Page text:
Kob Srov Lake has been sold and is up for sale again. All along the Kob Srov dike, a several-kilometer-long earth embankment and roadway that has protected northern Phnom Penh from flooding for decades, speculators have staked their claims to the land beneath the water.
The concrete walls of the dike, which was rebuilt with a $4.7 million Asian Development Bank loan in 2002, have been spray-painted with the graffiti of rapacious speculators ready to sell what they claim are their submerged properties.
“Hing Srei Vun, 20 [meters],” one lake property seller has sprayed in red paint, along with her mobile telephone number. Other graffiti-style advertisements offer plots 40, 50 and 100 meters in width along the dike wall, and all have painted out their mobile numbers for customers.
“Oh, they are the powerful men who have star ranks [in the military and police] and oknha titles,” said Phoeun Sam Ath, 46, a resident of Kob Srov commune’s Trapaing Raing village.
“The poor are not able to own this land but the rich and powerful do,” he said, gesturing toward the demarcation posts in the lake and the graffiti proclaiming “Land for sale” and “This land has been bought.”
Dangkao district governor Krouch Phan said that of the approximately 600 hectares of land that Kob Srov Lake covers in his district alone, almost all has been claimed by government officials and businessmen in the last few months.
But the majority of the lake is under the authority of Ponhea Leu district officials in neighboring Kandal province, and most of that land officials were unsure of the exact size on Tuesday has also likely been claimed, said Dangkao district’s Kork Roka commune police chief Suon Sam Oeun.
Authorities, Suon Sam Oeun said, are not able to stop the lake’s seizure by the rich and the elite, who have been claiming ownership after paying local villagers in his commune for the right to buy the lake.
Ponhea Leu district Governor Tep Sothy agreed that most of the potential land had been claimed in the past few months. He said he had no idea of the size of the lake or the number of its new owners.
Krouch Phan said he, too, was unaware of the number of land claimants.
“Most parts of this lake belong to excellencies and oknhas. They installed their concrete posts before the Khmer New Year. I cannot stop them,” Huot Heang, chief of Kob Srov’s Touch village, said on Monday.
But over several years, at least four private companies have been obtaining plots, between 25 and 250 hectares, by buying the lake land from villagers, Huot Heang said.
“It is really complicated,” he added.
One lake land owner, contacted at the telephone number he had sprayed on the dike wall, said he had legally purchased 25 hectares of the lake from Kob Srov villagers in different stages, beginning in 2001.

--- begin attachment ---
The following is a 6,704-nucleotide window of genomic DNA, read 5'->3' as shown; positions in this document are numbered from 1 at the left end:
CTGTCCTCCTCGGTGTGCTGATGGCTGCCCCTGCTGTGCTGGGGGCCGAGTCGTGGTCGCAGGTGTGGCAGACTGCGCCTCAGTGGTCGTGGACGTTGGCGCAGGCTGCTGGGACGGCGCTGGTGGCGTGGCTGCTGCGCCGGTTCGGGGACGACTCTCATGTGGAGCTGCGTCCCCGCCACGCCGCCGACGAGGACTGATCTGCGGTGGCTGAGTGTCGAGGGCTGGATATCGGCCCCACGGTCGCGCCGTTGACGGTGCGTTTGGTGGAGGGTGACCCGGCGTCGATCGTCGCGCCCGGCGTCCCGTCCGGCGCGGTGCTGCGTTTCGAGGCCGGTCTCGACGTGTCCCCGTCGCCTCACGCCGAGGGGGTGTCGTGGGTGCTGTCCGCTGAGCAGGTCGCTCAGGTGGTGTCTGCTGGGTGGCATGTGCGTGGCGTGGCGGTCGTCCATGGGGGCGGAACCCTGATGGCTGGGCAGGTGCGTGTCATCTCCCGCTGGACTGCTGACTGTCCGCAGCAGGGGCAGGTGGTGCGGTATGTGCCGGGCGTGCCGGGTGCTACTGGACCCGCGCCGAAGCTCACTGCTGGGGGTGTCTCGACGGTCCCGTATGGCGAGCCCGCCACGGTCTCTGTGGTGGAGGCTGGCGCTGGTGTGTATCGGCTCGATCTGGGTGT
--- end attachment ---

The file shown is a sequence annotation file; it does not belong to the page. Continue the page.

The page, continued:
Commenting on a decree by Phnom Penh Municipality that all the lake land would be taken back by the state, the lake land owner added: “This order came too late. This lake is gone already.”
Another speculator warned Phnom Penh Governor Kep Chuktema to keep his hands off her newly purchased property.
“If [Kep Chuktema] confiscates my land I will protest against him. I spent a lot of money to buy this land,” said the woman, who identified herself as Sa’em Chakriya.
Kep Chuktema on May 3 issued an order that ownership claims to Kob Srov Lake be disregarded, and warned that the city faced the danger of flooding if the flood area was encroached upon.
“Kob Srov Lake is public property that stores flood water from the river and rain, and prevents flooding in the northern and northwestern parts of Phnom Penh,” the order states.
On Monday, Kep Chuktema said he had ordered an investigation and that once the results were known, he would reclaim the land.
“We cannot allow them put demarcation posts to own a lake. It is so anarchic,” he said.
Reports began to emerge in early 2005 that government officials and business people were feverishly filling in Phnom Penh’s lakes to create land potentially worth tens of millions of dollars.
Pong Peay lake, one of the city’s largest, had been partly filled in by private firms that had official government permission to do so.
A Russei Keo district official said at the time that RCAF Commander-in-Chief Ke Kim Yan had acquired 200 hectares of land that was once a lake in his district.
Hoisting two buckets of water he had fetched from the lake, Phoeun Sam Ath said that the push to own the lake had been backed by greedy local officials, including village and commune chiefs.
“They own the water and they are selling the water of the lake,” Phoeun Sam Ath said. “How will I live here if the whole lake disappears?”